Tuesday, March 29, 2011

Love is Breathtaking

Day 2/3 (because we didn't really do anything on day 2)

So spoiler alert: I used the analogy I was going to use in this post on my Bike Adventure blog because I just couldn't contain it.  Which BTW if you haven't gotten a chance to check out is behind this LINK, Alright, lets dive in.

NAU is a fairly beautiful campus. It's kind of a mix between Tucson and the Northwest. The campus buildings were nothing spectacular and the landscaping wasn't anything to ride home about, but it did have one characteristic that made it seem somewhat serene and peaceful. When you get up to the elevation of Flagstaff, the air just gets more crisp, and the mountains smile down at you. Not everyone is driving around. It's quite peaceful. Unfortunately, we didn't stay. We had to get to Utah. So after a considerably slow train that stalled our journey onto Route 66, we were back on the road.

I've done this drive before (that's an entirely different story that I will touch on). It's not the most scenic drive. Pretty much any drive through Navajo Nation leaves the risk of two things happening: falling asleep to boredom and never ending streets - or - breaking an axle or over heating on the horribly paved streets. Needless to say, I did my best to try and fall asleep along this part of the trip. When we did eventually get to Lake Powell, it wasn't much. We were probably the liveliest things happening to that lake. Best part? you may be asking. There is this HUGE boat ramp that had to have been a good quarter mile or more in length. Merry, Gollum, and Myself decided to run up that steep bad boy. Best and worst decision of my life.

We had mixed feelings about Kanab. I had broken down for 4 days there on my last trip trough Utah. I, personally, love it! The red rocks around the city are gorgeous and the town is very quaint. The rest of the guys found it eerily creepy.  Either way, we were there for the night. Tomorrow we had Zion National Park in our GPS (we didn't actually have GPS)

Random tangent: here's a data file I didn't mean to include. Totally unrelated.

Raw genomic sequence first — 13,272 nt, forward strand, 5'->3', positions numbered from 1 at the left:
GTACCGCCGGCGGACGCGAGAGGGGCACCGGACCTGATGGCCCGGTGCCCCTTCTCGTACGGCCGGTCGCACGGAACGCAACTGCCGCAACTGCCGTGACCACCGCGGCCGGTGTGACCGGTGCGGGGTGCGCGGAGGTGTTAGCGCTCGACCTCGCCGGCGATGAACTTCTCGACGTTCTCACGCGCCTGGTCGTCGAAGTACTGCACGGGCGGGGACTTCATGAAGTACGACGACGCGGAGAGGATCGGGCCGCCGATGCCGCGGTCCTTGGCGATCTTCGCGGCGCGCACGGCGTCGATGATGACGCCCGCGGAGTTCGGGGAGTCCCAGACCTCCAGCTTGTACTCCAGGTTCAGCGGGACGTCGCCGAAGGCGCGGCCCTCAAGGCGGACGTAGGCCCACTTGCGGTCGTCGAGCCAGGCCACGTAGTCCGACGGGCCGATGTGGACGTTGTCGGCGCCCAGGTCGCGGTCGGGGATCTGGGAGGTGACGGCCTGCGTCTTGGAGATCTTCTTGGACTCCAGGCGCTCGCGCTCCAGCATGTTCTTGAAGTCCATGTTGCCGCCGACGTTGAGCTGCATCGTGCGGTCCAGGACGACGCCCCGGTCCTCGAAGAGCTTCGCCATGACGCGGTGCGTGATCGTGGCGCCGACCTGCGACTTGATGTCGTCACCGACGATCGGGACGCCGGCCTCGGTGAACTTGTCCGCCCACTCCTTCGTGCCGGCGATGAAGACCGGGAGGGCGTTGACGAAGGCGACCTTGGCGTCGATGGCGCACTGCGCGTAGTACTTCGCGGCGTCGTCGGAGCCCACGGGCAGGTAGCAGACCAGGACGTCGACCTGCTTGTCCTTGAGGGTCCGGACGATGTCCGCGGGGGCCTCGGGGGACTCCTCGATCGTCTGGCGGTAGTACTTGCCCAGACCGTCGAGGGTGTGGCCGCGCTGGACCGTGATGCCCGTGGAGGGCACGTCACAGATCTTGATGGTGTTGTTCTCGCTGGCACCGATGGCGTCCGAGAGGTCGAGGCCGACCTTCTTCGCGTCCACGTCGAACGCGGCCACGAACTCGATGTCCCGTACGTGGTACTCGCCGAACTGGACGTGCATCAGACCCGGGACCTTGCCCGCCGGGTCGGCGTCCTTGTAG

Zion National Park is gorgeous! Behind Crater Lake, it might be my distant second favorite. It is absolutely breathtaking. And i mean that in more than one way. To get into the park, there is a 1.1 mile tunnel. (on my biking blog, i said 3 or 4, but it totally felt that long when you are holding your breath). During tunnels, I would always try to hold my breath when I was a kid. I thought this would just be another boring, quick tunnel. Turns out, after a good 45 seconds to a minute, I was about to die. When the tunnel was built in 1930, it was the longest car tunnel in the United States. Would have been nice to know that before hand. But the light at the end of the tunnel eventually came, even though I failed at holding my breath. And beyond that peaking light of the tunnel laid of the most beautiful things I have ever seen.

God's creation is absolutely astonishing. And like I've said before, it takes your breath away. He created such a beautiful creation for us to witness. From the colors of a sunset, to the smells of a flower; From the magnificent starscape, to the intricacy of the human eye, God is the master of beauty. When you get a chance to get out of the hustle and bustle of city life and take a hike through a beautiful landscape, you began to be reminded of all He has done. Coincidentally enough, that night I read Psalm 50 which reads:

The Mighty One, God, the LORD,
speaks and summons the earth
from the rising of the sun to where it sets.